We did not know anything about this until the honorable gentleman was in office. Has there been any agitation on this question; has there been any discussion of it among the people? Yes, I think I hear the honorable gentleman say, “A petition or two was presented.” But the greatest marks of surprise upon the subject were exhibited by the few agitators for the women's suffrage themselves, who met and passed a resolution of thanks to the honorable gentleman for having spontaneously and without request done so much more for them than they expected. Now, I maintain that that is not the way in which a great idea of this kind should germinate and ripen until it becomes an act of Parliament. I maintain that there ought to be suggestions by responsible statesmen, agitation and discussion, and fair opportunity for the people at large to decide what they will have upon such a subject, before you propose to legislate at all. ...
I, myself, have not infrequently stated my earnest desire that my fellow country-women should take a more active interest them they do in public affairs; that they should acquaint themselves more thoroughly than they do with public questions, and I rejoice when I see them attending our political discussions and informing their minds on public ques
tions. But while that is so, and while I believe there is a very satisfactory and progressive improvement in that department of this question, I ask the candid consideration of the House, and of the men and women of the country, to the question whether the women have as yet, as a class (if we are to call them so), as a sex, as a whole, taken up politics in the
way we do.
I do not think the men pay sufficient attention to public affairs. I do not think that the electors give that attention which they ought to give to the current of public events. I do not think they do their full duty, or that they are fully alive to their responsibility as electors of this country. I think much has to be done in the way of informing them what that duty is, and enlisting from them a more active discharge of it. But, whatever the shortcomings of the men may be, it is clear, up to this time, that women have taken less steady and active interest in public affairs than those who are the electors. Now, do
wish to see them take that measure of interest that we do in politics? Unquestionably, yes, if you wish them to be voters. There is no more dangerous element in the voting community of the country than the mass which does not take a keen and active interest in public affairs, on one side or the other. I say the mass who do not inform themselves and keep their interest alive—and there are too many of them among the men of the country to-day-the mass who do not keep alive their interest in public affairs is a mass which is dangerous, and which impairs and sometimes imperils the stability of our institutions. Therefore, unquestionably, you do wish them to take an interest. Then, do you wish them to become delegates to your conventions; to become committee-women; to become canvassers ? I say yes, if they are going to be voters. I say you cannot double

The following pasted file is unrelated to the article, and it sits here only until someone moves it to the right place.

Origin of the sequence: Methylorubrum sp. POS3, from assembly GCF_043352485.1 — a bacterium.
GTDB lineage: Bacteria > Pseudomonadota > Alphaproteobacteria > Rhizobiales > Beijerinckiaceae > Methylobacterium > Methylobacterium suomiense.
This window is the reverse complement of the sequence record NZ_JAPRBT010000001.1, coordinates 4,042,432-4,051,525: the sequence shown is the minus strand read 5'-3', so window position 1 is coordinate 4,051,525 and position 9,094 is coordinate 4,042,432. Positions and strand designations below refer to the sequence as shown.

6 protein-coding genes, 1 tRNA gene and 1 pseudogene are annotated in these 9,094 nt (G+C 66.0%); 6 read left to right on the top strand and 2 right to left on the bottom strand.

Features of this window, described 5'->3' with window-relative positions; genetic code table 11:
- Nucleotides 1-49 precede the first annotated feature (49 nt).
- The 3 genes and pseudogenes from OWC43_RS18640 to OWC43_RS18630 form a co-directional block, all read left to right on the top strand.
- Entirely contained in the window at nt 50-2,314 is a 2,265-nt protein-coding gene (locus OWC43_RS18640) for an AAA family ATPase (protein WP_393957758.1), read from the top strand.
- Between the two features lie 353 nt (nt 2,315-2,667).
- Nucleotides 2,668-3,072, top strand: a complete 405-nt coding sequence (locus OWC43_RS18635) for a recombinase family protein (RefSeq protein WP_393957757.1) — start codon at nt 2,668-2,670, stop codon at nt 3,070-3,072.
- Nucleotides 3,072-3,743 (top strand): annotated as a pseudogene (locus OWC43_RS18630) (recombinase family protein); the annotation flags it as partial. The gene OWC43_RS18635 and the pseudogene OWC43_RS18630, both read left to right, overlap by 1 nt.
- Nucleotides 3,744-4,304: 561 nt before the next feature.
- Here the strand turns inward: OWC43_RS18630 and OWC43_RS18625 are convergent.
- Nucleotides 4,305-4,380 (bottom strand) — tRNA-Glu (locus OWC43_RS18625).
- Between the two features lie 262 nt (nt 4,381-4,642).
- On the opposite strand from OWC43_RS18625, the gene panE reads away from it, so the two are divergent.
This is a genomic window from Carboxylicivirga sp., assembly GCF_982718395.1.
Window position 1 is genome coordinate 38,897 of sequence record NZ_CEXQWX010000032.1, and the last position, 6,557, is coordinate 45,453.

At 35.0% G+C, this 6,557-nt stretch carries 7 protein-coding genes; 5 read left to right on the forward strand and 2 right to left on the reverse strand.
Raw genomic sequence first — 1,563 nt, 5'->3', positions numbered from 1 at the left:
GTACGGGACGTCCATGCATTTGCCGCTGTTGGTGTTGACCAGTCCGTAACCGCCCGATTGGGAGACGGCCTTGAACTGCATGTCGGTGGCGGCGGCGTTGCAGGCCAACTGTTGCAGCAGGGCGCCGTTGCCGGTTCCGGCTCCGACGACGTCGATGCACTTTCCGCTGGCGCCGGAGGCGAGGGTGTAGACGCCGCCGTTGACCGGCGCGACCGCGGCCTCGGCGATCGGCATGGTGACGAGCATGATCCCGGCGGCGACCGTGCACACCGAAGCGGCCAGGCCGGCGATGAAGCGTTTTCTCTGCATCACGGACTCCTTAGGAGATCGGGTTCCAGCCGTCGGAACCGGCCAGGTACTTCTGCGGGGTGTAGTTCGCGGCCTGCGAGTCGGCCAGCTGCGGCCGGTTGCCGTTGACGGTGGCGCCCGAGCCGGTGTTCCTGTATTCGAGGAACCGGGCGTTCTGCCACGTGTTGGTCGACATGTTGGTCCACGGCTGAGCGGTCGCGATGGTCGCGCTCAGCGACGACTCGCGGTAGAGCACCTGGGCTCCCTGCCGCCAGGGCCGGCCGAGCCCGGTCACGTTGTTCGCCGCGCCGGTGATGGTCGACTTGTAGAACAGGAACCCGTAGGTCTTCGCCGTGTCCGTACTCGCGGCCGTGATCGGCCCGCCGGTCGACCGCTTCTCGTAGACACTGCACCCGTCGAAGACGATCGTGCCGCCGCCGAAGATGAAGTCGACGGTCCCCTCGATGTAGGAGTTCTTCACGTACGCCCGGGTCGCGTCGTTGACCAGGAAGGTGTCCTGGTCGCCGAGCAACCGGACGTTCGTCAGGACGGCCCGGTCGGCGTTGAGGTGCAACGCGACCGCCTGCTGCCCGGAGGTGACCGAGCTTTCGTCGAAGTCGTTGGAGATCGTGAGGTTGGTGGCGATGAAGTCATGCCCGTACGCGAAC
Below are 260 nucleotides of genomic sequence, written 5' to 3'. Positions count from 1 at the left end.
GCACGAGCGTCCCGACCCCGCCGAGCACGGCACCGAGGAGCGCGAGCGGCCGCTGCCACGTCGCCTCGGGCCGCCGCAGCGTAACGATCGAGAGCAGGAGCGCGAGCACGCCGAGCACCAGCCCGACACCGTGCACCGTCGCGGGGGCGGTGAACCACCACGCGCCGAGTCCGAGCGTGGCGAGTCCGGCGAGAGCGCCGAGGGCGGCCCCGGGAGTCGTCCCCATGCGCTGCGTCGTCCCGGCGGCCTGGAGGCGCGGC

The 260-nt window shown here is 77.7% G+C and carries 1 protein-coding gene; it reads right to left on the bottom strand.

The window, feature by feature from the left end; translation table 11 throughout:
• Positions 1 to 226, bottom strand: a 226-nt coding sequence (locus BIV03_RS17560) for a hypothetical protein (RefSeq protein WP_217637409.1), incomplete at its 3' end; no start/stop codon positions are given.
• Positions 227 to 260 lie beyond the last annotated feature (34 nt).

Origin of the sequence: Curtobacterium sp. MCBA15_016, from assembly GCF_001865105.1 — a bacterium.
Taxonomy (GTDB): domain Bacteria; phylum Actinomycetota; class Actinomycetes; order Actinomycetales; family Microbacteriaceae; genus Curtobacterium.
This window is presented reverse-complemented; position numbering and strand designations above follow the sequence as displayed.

the voting population of the country without danger if you do not hope that the added population will take the same degree of interest and activity in the formation of public opinion, the organization of public opinion, as the rest; and therefore you must wish these things.
Therefore it is, sir, that the question before you is a momentous question. The question whether you are to make electors of the women is a question not to be dealt with in a speech of one and a half minutes, even by a gentleman of the authority of the First Minister. It should not be settled without full and ample thought and deliberation; without full consideration of the people at large; without full consideration by the women of the country themselves; without an appreciation of what their wishes are,—which are important to the consideration of this question, because I think it would be a mistake to force the franchise on a reluctant portion of the population,— if they be reluctant to accept the franchise, as to which, again, one has no opportunity of forming an opinion except from the absence of application for the purpose.
I say we have got to consider, then, the whole bearings of this proposition in the extent to which, in my opinion it will inevitably lead. I do not believe the wives and mothers of Canada will be content to see the daughters and widows voting, and will support the proposition that they should vote,-the view that it elevates the sex that they should vote, and yet should find themselves relegated to the lower sphere of those who are debarred from voting because they are wives. I do not believe in that view at all. I do not think that we should in one breath say it is good for women; it is good for spinsters; it is good for widows; it is good for the race; it is for the elevation of women that they shall vote, but it is bad for the married woman. I do not think so at all;